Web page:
HMS Fox (1893)
|Launched:||15 June 1893|
|Fate:||Sold for scrap 1920|
|Class and type:||Astraea-class protected cruiser|
|Displacement:||4,360 tons loaded|
|Length:||320 ft (98 m)|
|Beam:||49 ft 6 in (15.09 m)|
|Draught:||19 ft (5.8 m)|
2 shaft, 3 cycle TE, 8 cylinder boilers|
7500 hp natural draught; 9500 hp forced draught
Coal 1000 tons maximum load
18 knots (33 km/h) natural draught
19.5 knots (36.1 km/h) forced draught
|Range:||7,000 nautical miles|
Deck 2 inch|
Conning tower 3 inch
Gunshields 4.5 inch
engine hatch 5 inch
HMS Fox was a second class protected cruiser of the Astraea-class of the Royal Navy. The class represented an improvement on previous types, 1,000 tons displacement larger with better seaworthiness due to improved hull design. It also had somewhat increased fire-power and superior arrangement of guns.
Ships of this category were designed for overseas duty where they were unlikely to encounter first class opposition. They were useful for showing the flag, suppressing piracy, escorting convoys during war time, supporting colonial governments, and generally intimidating minor powers. They had some use in countering armed merchant cruisers of a hostile navy.
Fox was sheathed in wood and copper, to fit her for tropical waters. The hull of an unsheathed steel vessel operating in warm waters would usually become so encrusted with barnacles that its speed would be seriously affected within six months.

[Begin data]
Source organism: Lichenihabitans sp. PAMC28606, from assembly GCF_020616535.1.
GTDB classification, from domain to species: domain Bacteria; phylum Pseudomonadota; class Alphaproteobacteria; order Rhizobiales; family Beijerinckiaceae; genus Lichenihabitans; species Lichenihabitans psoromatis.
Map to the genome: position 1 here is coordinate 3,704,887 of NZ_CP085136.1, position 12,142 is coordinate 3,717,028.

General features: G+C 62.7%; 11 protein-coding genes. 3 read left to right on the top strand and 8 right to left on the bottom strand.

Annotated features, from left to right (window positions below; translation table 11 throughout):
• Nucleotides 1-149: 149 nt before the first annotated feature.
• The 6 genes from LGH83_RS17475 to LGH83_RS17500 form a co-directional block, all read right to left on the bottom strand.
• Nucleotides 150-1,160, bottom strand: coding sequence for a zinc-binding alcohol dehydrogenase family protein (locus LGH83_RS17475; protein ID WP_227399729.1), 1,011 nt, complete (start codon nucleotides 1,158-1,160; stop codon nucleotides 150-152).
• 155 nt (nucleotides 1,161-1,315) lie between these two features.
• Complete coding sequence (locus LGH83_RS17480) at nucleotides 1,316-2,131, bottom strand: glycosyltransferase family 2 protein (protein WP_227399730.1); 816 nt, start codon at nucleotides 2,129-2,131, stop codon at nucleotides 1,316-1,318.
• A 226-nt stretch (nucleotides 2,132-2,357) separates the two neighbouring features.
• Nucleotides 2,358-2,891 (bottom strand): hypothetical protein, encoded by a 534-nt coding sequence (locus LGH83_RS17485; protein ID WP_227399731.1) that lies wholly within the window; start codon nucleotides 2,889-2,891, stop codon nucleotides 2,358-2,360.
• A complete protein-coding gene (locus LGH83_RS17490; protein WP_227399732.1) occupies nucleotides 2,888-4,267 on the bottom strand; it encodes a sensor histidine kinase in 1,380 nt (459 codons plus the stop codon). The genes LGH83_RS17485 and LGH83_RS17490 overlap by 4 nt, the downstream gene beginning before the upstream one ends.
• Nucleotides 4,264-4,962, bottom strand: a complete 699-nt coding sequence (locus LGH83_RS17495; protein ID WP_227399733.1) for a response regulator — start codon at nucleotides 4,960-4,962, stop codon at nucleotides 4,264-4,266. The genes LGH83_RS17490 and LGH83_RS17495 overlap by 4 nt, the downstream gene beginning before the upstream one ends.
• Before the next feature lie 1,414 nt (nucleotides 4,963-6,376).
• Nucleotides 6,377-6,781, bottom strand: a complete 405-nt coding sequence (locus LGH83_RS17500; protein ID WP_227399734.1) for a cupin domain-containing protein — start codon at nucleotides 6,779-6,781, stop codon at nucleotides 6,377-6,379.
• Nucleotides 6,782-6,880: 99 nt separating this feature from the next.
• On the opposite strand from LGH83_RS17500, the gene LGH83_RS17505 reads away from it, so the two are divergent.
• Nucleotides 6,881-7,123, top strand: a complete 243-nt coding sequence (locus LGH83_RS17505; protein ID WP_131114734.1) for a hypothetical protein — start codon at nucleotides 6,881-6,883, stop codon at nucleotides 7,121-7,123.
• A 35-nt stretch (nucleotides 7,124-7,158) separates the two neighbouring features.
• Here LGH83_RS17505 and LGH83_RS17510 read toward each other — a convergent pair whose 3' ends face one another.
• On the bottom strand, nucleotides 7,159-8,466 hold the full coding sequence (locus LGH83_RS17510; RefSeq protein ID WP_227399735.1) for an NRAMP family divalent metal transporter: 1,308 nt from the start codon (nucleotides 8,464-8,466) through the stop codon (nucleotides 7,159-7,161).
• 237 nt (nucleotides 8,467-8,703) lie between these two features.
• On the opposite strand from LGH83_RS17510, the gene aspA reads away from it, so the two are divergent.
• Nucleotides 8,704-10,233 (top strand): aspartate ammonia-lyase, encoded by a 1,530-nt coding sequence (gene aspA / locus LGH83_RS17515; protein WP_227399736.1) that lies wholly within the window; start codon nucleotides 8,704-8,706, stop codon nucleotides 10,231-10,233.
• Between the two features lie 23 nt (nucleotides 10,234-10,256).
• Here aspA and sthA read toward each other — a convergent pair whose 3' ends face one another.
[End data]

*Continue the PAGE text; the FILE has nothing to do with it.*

By 1906, Fox was serving on the East Indies Station, but was paid off in January 1907 and sent to the reserve fleet. In May 1908, she was recommissioned for the Home Fleet. In June 1908, she was sent once more to the East Indies were she served until 1914.
On the outbreak of the First World War Fox was 18 years old and obsolete, but continued in active service. Off Colombo, Ceylon, she captured two German merchant ships, the Australia on 10 August 1914, and the Holtenfels on 11 August 1914.
Fox was subsequently assigned to support Indian and British troops in their unsuccessful attack on the port of Tanga in German East Africa on 3 and 4 November 1914. She then participated in the hunt for the German light cruiser SMS Königsberg and participated in a raid on Dar-es-Salaam where she bombarded the city. In January 1915 Fox was part of the force which occupied Mafia Island.
Fox served in the East Indies and Egypt from 1915 to 1917, and then in the Red Sea in 1917 to 1918. Fox played a critical role while in the Red Sea in supporting the Arab Revolt against the Ottoman Empire, flying the flag of William Boyle, 12th Earl of Cork.
The ship was sold in 1920 and scrapped in Watchet Harbour in the autumn of 1923.